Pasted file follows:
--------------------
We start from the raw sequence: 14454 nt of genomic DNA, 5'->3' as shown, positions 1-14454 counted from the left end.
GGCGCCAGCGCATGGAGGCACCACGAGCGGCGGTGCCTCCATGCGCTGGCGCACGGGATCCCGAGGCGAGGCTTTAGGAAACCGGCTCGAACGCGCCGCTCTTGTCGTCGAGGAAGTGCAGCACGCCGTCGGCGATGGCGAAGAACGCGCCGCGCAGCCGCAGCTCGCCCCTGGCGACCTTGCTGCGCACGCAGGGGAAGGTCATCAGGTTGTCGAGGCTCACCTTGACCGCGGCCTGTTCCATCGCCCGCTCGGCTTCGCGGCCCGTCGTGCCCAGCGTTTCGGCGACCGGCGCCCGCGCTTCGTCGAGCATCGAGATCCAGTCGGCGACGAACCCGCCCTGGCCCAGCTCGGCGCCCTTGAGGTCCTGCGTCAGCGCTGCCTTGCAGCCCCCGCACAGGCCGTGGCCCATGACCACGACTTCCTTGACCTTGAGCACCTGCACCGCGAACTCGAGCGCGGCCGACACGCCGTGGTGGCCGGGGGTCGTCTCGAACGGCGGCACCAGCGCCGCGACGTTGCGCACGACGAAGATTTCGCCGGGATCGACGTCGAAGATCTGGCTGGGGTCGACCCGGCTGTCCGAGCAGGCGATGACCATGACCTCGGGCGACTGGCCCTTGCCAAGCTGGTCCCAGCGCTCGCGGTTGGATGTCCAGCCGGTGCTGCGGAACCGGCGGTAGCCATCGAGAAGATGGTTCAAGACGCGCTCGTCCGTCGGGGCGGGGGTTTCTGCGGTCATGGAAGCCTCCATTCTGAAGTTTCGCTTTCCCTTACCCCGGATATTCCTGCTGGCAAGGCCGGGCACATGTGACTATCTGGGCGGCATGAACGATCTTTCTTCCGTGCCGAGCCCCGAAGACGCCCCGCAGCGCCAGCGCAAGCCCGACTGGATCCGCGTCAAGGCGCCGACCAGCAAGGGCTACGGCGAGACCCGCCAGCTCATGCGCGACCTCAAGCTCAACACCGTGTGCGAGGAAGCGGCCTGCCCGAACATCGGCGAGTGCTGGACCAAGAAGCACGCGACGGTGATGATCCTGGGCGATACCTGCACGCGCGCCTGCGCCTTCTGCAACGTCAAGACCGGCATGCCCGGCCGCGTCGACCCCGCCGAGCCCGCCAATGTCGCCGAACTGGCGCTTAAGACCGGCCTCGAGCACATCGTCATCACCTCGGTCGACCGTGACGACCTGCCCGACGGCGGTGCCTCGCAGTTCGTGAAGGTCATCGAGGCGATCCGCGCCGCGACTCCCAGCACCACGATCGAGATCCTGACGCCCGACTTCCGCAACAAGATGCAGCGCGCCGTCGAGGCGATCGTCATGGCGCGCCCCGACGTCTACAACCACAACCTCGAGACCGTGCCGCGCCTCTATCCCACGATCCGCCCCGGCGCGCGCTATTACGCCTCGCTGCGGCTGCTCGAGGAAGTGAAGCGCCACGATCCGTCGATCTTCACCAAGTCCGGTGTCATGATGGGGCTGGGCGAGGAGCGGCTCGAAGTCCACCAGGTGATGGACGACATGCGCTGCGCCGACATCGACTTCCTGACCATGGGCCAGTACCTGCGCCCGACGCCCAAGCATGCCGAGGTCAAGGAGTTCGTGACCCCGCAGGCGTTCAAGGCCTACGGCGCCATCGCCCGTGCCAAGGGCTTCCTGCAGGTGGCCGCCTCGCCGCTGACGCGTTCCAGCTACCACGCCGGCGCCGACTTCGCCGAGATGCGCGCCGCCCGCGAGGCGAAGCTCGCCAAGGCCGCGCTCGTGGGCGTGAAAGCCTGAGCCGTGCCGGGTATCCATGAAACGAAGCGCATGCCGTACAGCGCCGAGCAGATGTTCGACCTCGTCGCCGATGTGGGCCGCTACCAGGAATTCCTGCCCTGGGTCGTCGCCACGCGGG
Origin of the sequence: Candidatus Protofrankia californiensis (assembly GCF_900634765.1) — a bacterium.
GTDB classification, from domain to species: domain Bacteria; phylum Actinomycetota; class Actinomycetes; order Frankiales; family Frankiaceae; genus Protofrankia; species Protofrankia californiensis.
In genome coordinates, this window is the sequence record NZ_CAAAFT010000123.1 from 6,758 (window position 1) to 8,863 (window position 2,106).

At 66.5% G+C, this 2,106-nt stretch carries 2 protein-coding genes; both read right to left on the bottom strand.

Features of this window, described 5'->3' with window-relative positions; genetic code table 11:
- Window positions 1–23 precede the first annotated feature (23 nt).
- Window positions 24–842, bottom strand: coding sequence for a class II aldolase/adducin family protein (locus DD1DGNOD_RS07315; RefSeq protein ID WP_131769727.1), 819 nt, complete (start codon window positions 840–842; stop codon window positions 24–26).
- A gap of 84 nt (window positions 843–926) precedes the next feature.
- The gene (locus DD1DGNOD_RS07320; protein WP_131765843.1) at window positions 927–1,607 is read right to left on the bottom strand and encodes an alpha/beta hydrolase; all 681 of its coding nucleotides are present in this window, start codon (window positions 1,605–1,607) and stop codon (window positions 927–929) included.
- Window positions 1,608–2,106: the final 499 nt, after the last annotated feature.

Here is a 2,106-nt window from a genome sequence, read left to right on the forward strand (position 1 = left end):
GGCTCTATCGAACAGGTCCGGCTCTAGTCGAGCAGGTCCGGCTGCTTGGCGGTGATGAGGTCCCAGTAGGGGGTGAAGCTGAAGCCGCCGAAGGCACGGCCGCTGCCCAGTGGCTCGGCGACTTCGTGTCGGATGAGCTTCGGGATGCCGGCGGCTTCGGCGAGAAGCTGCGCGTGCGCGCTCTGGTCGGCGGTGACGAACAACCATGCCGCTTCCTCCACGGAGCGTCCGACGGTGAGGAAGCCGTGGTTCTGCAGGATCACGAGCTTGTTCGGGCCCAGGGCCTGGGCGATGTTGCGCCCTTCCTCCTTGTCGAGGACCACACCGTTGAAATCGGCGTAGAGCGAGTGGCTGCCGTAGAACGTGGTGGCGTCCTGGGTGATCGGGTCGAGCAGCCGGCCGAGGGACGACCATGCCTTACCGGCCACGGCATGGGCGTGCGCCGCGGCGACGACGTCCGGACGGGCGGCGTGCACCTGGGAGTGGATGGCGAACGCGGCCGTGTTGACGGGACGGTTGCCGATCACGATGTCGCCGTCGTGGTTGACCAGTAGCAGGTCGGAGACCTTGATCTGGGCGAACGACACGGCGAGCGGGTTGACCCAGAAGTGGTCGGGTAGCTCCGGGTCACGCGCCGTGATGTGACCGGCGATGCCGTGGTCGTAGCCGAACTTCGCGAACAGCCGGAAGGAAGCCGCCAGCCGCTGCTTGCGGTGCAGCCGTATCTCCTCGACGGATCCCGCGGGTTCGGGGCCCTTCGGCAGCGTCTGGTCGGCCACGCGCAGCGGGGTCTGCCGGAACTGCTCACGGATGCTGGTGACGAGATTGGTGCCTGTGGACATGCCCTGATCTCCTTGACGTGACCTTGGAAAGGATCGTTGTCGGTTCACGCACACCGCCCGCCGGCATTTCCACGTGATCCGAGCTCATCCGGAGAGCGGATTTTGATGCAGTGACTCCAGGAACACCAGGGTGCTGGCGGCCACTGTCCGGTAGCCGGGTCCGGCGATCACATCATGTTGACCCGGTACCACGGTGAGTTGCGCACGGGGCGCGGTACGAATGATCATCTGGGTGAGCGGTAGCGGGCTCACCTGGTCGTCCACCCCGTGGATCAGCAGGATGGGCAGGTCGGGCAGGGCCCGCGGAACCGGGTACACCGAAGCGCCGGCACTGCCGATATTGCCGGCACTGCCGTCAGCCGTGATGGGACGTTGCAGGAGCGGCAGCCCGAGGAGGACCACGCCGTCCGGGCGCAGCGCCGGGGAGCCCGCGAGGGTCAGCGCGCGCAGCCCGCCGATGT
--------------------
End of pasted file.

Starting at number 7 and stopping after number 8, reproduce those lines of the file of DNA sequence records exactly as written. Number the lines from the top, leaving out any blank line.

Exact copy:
Features of this window, described 5'->3' with window-relative positions; genetic code table 11:
- Window positions 1–23 precede the first annotated feature (23 nt).